@TheRealSchitty
Not sure I can give you a decisive winner between the two in terms of who is the better director between Scorsese and Tarantino. Both have very unique filming styles that work for them and only them. Tarantino pretty much fathered the modern day nonlinear story telling style (See Kill Bill Vol 1 & 2, Pulp Fiction, Reservoir Dogs just to name a few...). His influence can often be seen in many of Christopher Nolan's films paying homage to this unique style with notable films such as his Dark Knight Trilogy, The Prestige, Inception and a couple of others. Tarantino also frequently takes minor and secondary actors from one of his films, and makes them major leads in his next which is always cool to see. Quentin Tarantino does not shy away from his own influences... often incorporating spaghetti western type elements combined with deep south elements which often result in shoot em ups and frequent use of the N word with the hard R. He blends them perfectly so it often feels in good taste, that being the context of the film... MOST of the time. Having been in 7 Tarantino movies (including the upcoming Hateful 8) Tarantino seems to bring the best out of Samuel L. Jackson. The pairing of these two in movies is like fine Pinot Noir to a nice steak. Always worth the time and price of admission.

Martin Scorsese brings this amazing cinematic grittiness to a lot of his movies. That down and dirty bare bones take no prisoners kind of art. Directors seem to have that one actor that is the Pippen to their Jordan they can always rely on to properly demonstrate their vision. Early Scorsese fans recognize Robert De Niro (Raging Bull, Taxi Driver, Goodfellas) as that person to him. Having been making movies together spanning 5 decades, It just feels like every Scorsese film should have DeNiro in it...That is until we got to see the magic of Scorsese and Leonardo DiCaprio in 2002's Gangs of New York followed by one of my favorite movies, 2004's The Departed.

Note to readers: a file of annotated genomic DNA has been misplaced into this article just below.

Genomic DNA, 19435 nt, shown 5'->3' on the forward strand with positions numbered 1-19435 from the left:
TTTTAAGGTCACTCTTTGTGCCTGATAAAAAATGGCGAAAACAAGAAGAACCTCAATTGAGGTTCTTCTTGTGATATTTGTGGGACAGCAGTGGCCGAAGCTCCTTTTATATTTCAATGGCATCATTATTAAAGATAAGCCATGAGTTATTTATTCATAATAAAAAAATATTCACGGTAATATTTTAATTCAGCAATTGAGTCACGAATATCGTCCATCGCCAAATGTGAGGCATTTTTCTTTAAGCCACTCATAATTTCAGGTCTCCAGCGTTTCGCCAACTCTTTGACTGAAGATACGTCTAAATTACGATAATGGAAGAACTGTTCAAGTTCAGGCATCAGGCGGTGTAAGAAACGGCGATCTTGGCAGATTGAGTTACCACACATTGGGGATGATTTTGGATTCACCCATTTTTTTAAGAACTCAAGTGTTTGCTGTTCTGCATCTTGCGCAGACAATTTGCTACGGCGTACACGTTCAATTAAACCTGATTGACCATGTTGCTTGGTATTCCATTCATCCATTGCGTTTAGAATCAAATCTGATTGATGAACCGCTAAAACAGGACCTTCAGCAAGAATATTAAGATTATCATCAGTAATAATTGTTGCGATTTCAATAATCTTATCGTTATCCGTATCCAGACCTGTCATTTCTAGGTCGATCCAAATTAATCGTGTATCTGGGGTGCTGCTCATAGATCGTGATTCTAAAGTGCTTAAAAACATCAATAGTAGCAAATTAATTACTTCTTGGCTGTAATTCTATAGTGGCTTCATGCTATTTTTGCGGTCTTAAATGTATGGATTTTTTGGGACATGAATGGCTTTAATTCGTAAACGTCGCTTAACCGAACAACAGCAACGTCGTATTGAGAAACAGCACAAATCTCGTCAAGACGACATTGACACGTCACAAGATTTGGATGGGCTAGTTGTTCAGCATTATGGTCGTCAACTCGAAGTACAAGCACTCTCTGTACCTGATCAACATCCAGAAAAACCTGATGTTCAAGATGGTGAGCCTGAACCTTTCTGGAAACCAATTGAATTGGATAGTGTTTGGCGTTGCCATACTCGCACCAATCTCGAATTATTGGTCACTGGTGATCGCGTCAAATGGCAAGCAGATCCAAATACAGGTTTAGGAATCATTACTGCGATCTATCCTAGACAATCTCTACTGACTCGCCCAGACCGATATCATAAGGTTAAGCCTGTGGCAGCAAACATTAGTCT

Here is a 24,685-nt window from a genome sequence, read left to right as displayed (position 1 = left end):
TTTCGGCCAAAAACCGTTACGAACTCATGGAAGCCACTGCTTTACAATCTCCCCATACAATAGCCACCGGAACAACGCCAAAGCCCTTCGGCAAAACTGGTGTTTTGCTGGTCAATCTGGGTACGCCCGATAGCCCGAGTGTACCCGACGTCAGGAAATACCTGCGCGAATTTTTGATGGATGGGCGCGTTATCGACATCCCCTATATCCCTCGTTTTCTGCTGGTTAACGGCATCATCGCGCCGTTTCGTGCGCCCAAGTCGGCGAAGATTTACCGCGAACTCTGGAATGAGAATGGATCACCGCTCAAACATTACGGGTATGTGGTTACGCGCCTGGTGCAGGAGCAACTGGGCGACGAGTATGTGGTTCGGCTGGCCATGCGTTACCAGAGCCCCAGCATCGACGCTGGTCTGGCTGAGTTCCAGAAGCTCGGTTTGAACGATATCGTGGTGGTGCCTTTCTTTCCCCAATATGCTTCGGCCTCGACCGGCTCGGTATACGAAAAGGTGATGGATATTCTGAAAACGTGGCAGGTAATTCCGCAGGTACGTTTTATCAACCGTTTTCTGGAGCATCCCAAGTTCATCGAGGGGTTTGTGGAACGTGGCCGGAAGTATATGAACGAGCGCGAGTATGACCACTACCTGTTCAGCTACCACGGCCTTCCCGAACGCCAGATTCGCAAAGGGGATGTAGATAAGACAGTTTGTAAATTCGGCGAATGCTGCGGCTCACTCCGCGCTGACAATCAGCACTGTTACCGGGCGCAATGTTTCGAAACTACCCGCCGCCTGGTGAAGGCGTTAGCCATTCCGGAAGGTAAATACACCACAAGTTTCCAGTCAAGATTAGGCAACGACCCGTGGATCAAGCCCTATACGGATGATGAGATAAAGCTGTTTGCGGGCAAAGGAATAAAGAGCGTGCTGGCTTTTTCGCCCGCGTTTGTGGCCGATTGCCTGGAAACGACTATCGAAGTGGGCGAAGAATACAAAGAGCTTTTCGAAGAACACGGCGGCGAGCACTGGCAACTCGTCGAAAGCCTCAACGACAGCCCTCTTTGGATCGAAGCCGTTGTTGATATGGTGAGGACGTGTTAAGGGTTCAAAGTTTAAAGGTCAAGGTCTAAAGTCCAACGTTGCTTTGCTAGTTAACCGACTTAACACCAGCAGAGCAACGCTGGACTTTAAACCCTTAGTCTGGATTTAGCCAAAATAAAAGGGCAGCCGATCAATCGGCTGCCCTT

Seems as though Martin Scorsese has found two actors capable of gloriously exuding the gritty nature and filming styles we have come to know in his films. Actors capable of holding your attention until that very unique Scorsese plot twist or that heart pounding fight scene.



@TrueGodImmortal
I'm not a huge fan of Tarantino honestly. While I appreciate his risk taking in some aspects, I feel like he's lost his direction in some way as a director. Reservoir Dogs is great, as is Pulp Fiction and I enjoy Jackie Brown, but after that is where he lost me. I don't really think this is truly a competition or a heavy comparison because Scorsese directed two of my all time favorite films, Goodfellas and Casino. He also directed the amazing The Wolf of Wall Street as well and while Tarantino is known for dialogue in his films, I am not a big fan of the dialogue in his more recent films. Blood and gore for the sake of it really doesn't appeal to me as the violence in some of his movies are just overkill. So, when choosing between these two directors and who makes better films, I have to go with Scorsese hands down.

Have an opinion on this director debate? Post comments below and join the convo!

-DAR

No comments

Powered by Blogger.